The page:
|Leadership||Rabbi Bechor Kachlon|
|Height (max)||31 metres|
|Dome height (inner)||23 metres|
|Dome dia. (inner)||19 metres|
The Sofia Synagogue (Bulgarian: , Sofiyska sinagoga) is the largest synagogue in Southeastern Europe, one of two functioning in Bulgaria (with the other one in Plovdiv) and the third-largest in Europe.
Constructed for the needs of the Bulgarian capital Sofia's mainly Sephardic Jewish community after a project by the Austrian architect Friedrich Grünanger, it resembles the old Moorish Leopoldstädter Tempel in Vienna and was officially opened on 9 September 1909 in the presence of Tsar Ferdinand I of Bulgaria. The first preparations for the synagogue's construction date to 1903, while the construction itself had begun on 13 November 1905. The construction of a grand new synagogue was part of the reorganization efforts of the Bulgarian Jewish community under Lemberg-born Chief Rabbi Marcus Ehrenpreis and local leaders Ezra Tadjer and Avram Davidjon Levy. Prior to the construction of the new synagogue, the lot in central Sofia had been occupied by an older synagogue.
One of the architectural monuments of Sofia, the synagogue, located in the very centre of the city near the Central Market Hall, can accommodate 1,300 worshippers. The Sofia Synagogue's main chandelier weighs 1.7 tons and is the largest in the country.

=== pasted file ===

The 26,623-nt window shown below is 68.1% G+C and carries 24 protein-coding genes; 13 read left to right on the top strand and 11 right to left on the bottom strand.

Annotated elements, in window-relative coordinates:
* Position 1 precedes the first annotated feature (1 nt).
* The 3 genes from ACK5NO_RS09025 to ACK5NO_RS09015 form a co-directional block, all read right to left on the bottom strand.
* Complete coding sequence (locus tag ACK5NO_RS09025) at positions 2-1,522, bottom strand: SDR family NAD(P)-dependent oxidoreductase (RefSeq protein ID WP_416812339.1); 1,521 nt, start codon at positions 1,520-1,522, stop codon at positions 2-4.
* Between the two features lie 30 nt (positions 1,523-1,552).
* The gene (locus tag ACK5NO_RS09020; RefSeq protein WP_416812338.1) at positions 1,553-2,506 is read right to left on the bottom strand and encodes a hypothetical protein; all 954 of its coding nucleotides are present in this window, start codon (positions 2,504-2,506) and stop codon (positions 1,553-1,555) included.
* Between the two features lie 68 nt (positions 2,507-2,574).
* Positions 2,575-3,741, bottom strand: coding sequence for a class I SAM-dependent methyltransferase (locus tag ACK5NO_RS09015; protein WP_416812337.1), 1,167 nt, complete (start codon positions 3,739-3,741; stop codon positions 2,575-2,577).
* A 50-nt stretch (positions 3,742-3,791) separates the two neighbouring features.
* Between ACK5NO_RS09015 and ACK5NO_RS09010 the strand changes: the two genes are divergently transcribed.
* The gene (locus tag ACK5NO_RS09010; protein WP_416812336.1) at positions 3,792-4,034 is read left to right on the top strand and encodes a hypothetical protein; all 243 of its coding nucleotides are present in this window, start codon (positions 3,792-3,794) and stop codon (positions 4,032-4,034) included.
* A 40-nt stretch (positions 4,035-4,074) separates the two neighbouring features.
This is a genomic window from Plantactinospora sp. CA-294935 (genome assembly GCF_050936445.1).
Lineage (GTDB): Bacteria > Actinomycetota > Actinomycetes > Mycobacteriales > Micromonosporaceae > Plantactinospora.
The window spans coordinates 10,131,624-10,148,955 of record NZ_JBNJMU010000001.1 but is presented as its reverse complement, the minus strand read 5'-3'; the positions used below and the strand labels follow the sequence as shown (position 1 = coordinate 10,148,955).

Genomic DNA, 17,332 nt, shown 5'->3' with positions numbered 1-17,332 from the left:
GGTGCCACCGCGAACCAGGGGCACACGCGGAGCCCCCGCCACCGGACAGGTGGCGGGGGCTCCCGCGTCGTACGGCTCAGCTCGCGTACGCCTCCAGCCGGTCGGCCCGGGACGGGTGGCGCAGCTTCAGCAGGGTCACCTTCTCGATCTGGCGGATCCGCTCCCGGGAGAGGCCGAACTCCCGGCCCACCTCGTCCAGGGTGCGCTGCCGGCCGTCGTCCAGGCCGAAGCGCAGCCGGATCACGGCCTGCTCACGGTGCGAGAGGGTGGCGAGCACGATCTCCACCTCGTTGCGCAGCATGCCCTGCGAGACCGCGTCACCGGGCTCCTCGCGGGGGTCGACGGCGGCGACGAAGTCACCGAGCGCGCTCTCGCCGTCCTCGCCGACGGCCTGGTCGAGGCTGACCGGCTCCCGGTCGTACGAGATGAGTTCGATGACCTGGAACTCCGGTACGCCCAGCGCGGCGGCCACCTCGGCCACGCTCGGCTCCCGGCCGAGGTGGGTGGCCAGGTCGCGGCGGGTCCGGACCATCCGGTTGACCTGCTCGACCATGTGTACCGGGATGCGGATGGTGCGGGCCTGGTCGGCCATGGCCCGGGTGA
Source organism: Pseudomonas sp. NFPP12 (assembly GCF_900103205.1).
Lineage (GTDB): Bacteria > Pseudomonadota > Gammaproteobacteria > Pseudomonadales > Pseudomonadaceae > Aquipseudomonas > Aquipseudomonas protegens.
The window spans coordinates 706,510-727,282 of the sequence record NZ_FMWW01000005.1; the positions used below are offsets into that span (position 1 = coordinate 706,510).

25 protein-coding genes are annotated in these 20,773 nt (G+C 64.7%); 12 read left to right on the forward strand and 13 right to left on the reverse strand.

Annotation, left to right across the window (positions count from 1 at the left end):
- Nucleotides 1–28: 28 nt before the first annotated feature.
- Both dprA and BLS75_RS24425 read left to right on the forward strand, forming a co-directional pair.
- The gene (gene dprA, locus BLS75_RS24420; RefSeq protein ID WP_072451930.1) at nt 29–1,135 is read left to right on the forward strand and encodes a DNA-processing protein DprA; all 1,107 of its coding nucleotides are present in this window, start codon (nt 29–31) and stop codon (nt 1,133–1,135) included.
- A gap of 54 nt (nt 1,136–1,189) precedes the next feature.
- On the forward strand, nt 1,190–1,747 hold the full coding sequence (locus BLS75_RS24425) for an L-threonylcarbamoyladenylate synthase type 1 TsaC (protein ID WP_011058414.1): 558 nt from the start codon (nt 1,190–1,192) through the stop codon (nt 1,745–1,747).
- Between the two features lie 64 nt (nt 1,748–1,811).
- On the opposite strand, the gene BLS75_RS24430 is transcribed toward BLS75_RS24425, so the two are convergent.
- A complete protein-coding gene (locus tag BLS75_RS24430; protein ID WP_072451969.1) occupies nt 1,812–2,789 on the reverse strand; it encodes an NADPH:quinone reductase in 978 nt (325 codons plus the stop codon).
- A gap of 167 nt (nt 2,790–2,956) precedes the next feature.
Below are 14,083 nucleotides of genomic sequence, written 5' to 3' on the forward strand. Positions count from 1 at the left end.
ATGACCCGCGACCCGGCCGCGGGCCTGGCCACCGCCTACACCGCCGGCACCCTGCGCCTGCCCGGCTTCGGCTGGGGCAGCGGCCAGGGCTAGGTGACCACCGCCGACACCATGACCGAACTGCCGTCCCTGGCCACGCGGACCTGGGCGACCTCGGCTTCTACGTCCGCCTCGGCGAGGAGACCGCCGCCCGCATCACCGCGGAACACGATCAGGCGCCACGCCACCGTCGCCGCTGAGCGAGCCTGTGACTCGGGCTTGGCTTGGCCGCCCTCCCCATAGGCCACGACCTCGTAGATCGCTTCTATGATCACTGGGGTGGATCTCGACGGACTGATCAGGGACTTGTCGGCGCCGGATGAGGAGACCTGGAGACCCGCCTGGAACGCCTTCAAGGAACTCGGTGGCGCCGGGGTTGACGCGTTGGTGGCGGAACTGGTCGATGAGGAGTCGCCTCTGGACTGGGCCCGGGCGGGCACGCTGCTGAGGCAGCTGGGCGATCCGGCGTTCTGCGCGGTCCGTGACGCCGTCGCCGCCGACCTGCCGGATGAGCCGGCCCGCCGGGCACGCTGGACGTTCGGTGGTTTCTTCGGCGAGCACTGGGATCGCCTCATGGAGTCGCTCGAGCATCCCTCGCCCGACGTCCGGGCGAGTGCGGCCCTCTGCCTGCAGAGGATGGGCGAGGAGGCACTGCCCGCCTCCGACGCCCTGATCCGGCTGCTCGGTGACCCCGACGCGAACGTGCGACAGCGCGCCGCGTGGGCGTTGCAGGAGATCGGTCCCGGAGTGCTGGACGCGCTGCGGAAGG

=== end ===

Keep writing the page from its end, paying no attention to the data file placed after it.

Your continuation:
Despite the building's size, the services are normally only attended by some 50 to 60 worshippers due to the aliyah of most of Bulgaria's Jews to Israel and the secularity of the local Jewish population.
The architectural style is essentially Moorish Revival, with elements of the Vienna Secession and, in the facade, Venetian architecture. The main premise has a diameter of 20 m and is 31 m high. It is topped by an octagonal dome. The interior is richly decorated, featuring columns of Carrara marble and multicoloured Venetian mosaics, as well as decorative woodcarving. The entire building takes up 659 m². The biggest chandelier in the Balkans is there and the rumor said it is made from gold from Ancient Palestine.
Since 8 May 1992 the Sofia Synagogue also houses the Jewish Museum of History, which includes the Jewish Communities in Bulgaria and the Holocaust and the Salvation of the Jews in Bulgaria expositions. A souvenir shop is also in operation.